THE GUNS OF EMPIRE by Django Wexler–a Review

The Guns of Empire by Django Wexler is the fourth of five books in his Shadows Campaigns series. This volume looks behind the magic and the wars and politics, exposing the hidden players that are at the heart of it all. Now in real life, I hate that sort of “secret elite” conspiracy theory. But in my fantasy? I enjoy it quite a lot. Wexler continues to demonstrate his strong characterization and action-packed plotting, but what I especially liked about this installment was how things went bad. Keystone characters are taken off the board and other characters struggle to avoid drowning in new power and responsibility. With The Guns of Empire, Wexler has once again written an exciting, unique fantasy that has me eagerly awaiting the finale.

Spoilers ahead!

Warning: mild spoilers ahead. But honestly, this is book four. I assume you’ve read books one through three. If not, I’ll be here when you get back.

Wexler Guns of Empire

The Guns of Empire picks up pretty much where the previous volume, The Price of Valor left off. After several victories, Vordan is hosting a peace conference. But when General Janus bet Vhalnich says that any peace must include the downfall of the Sworn Church of Elysium, the talks fail and war resumes. But when Janus aims the largest army the world has ever known at the heart of the church, many wonder if the brilliant general is a threat to the world. Does Queen Raesinia’s loyalty lie with the man who saved her kingdom or with the greater good? What about the loyalties of Generals Marcus d’Ivoire? Will they protect Janus, or will they work for peace? And how will the Black Priests respond to the threat the Vordani army presents? Is there more to Janus’s crusade against the Church?

What did I like/dislike?

Like the rest of his books, I thoroughly enjoy the characters Wexler presents. It’s not often I see as many unique, three-dimensional female characters or as many points along the sexuality spectrum as I do in his books. And he avoids the tropes about both “strong female” characters and non-hetero characters.

I also liked that Wexler turned Marcus–a knight errant born too late–not into a typical fantasy military hero, but a soldier who excels at logistics and one who might end up becoming something of a trophy husband. And just when Janus is at the point where he could become a walking deus ex machina, pulling genius trick after genius trick out of his bag, Wexler essentially takes him out of the picture, forcing those in his orbit to work hard to live up to the responsibilities he has placed on them (and making for some great internal and external conflicts).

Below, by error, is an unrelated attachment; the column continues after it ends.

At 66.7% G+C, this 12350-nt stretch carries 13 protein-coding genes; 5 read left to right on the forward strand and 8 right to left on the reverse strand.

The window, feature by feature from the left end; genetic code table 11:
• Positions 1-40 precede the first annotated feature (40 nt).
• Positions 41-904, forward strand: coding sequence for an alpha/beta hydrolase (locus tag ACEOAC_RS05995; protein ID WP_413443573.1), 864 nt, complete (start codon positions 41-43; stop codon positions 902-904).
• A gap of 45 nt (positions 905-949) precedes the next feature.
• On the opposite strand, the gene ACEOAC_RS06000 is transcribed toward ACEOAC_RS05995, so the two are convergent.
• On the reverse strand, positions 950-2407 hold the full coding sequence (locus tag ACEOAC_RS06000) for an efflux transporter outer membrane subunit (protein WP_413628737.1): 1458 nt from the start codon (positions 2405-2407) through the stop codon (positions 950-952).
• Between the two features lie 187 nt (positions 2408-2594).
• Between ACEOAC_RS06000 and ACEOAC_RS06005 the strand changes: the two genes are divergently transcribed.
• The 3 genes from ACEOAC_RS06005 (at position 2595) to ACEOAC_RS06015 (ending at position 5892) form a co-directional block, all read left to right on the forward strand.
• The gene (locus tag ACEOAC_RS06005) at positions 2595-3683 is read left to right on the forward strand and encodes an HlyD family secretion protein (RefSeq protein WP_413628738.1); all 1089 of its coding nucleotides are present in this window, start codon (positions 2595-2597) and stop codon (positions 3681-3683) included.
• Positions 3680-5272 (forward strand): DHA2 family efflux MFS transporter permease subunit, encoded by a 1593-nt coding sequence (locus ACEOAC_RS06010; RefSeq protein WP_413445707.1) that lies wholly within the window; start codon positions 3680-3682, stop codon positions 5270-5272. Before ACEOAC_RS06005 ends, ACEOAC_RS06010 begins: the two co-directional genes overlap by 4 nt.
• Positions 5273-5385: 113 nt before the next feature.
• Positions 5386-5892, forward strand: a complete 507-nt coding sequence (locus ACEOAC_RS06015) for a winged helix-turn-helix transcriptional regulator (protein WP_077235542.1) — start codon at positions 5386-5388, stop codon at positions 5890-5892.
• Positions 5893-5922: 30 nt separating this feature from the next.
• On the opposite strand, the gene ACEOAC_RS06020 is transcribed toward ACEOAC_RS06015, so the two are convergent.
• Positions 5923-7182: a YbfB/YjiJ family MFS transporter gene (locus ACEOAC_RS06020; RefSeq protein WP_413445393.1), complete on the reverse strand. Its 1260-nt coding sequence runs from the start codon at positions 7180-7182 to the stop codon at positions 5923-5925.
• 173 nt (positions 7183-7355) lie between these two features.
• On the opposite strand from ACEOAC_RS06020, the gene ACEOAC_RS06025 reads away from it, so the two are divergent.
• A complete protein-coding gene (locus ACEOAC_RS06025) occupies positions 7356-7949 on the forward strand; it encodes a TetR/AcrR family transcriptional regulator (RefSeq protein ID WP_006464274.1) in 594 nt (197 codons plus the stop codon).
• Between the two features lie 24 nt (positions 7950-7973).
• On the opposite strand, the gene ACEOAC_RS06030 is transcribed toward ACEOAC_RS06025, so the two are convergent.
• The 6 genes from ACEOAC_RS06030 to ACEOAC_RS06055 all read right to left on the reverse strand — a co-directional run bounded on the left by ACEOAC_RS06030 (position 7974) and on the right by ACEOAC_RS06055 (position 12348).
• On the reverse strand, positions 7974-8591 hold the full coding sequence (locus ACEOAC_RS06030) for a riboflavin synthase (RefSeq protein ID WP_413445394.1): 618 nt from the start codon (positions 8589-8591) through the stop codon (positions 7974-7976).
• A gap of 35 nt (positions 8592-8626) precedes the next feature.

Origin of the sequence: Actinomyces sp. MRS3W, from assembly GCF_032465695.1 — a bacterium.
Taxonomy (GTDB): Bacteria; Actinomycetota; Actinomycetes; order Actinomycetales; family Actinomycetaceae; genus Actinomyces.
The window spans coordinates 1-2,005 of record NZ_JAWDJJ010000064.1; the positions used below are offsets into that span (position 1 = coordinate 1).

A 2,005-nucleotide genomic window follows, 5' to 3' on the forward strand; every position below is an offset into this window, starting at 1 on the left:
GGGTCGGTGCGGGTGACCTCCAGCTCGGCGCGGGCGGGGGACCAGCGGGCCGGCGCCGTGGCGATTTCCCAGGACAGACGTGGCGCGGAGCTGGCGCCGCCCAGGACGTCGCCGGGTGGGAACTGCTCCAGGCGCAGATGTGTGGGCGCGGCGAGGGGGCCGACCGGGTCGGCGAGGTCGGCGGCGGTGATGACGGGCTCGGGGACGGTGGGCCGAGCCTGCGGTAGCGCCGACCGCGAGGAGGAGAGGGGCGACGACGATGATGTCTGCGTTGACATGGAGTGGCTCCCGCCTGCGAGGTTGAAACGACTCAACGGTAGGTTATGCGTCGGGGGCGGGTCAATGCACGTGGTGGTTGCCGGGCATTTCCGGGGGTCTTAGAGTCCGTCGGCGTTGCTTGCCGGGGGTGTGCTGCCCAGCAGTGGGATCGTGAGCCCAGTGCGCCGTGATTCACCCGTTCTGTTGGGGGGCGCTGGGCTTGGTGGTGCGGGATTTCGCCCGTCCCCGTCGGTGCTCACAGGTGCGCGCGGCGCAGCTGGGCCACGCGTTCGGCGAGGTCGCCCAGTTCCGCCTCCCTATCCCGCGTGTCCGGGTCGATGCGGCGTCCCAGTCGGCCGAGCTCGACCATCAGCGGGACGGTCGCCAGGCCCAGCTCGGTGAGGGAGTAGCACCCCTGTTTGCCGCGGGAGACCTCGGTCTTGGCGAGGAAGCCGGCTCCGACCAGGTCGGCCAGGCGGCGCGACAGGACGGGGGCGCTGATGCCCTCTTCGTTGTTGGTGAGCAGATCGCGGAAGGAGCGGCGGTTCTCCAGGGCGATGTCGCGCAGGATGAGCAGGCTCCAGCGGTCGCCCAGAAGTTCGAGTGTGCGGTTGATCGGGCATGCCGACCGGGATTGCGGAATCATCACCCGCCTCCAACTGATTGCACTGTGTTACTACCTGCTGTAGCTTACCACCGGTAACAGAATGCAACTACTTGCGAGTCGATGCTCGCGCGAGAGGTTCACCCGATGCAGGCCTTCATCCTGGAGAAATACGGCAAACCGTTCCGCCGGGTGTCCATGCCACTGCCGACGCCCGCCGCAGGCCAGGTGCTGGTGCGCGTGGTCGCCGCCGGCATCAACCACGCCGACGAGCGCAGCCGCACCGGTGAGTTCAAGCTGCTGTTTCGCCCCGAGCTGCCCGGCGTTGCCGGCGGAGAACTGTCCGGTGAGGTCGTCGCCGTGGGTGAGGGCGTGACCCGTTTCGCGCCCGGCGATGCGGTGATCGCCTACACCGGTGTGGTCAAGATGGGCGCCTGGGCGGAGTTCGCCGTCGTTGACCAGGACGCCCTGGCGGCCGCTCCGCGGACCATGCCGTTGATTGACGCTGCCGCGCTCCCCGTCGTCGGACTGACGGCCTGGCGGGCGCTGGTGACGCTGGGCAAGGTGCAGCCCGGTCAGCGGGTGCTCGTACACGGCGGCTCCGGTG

This book also did a wonderful job of setting up the finale. When will we learn what has really been driving Janus? What will be the consequences of the evil the Black Priests have unleashed? What will it take for the Vordani Deputies to get their act together?

But the one thing that bothered me about this novel was the war itself. Janus leads the biggest army the world has ever seen against an alliance of nations, but in the end, the Church still stands and a status quo ante is restored. With the exception of the reintroduction of an old evil, I expected more out of this war. There is plenty of character development. But in comparison to the other books, I didn’t see as much plot development (other than that aforementioned evil). Perhaps Wexler did this intentionally though? To show war as somewhat futile or leading to unexpected consequences? Or to make his characters suffer, to force them to make difficult decisions, to come to know themselves better so they will be ready for the finale? Regardless, it’s a minor quibble.


The bottom line is that once again, Wexler has written a thoroughly enjoyable book, and I can’t wait to see what happens next. If you’re not reading this series, but want a bit of Napoleon plus magic, get cracking. Wexler is funny, surprising, and he weaves together threads of politics, military, economics, revolution, love, loss. And heck, I’m starting to sound like the grandfather in the The Princess Bride, so that’s probably a sign I should wrap this up. So thumbs up, job well done, definitely recommended.

THE WHEEL OF OSHEIM by Mark Lawrence–a Review

Wheel of Osheim

I knew while reading The Wheel of Osheim that I would have trouble reviewing it. The reason? I’m a total fanboy of author Mark Lawrence. I picked up his debut novel, Prince of Thorns, a little later than most people, but once started, I was addicted. I raced through that first trilogy, and I have devoured this second trilogy.

So all I can do is put this disclaimer up front. Take my review with a grain of salt if you want, but the fact that I have snatched up six of Lawrence’s books, and the fact that I will continue to grab everything he writes as soon as possible should tell you how much I enjoy reading his stuff. The Wheel of Osheim is no exception. If you’re not reading Lawrence, you’re missing out out on one of the premier talents in fantasy.

What Happens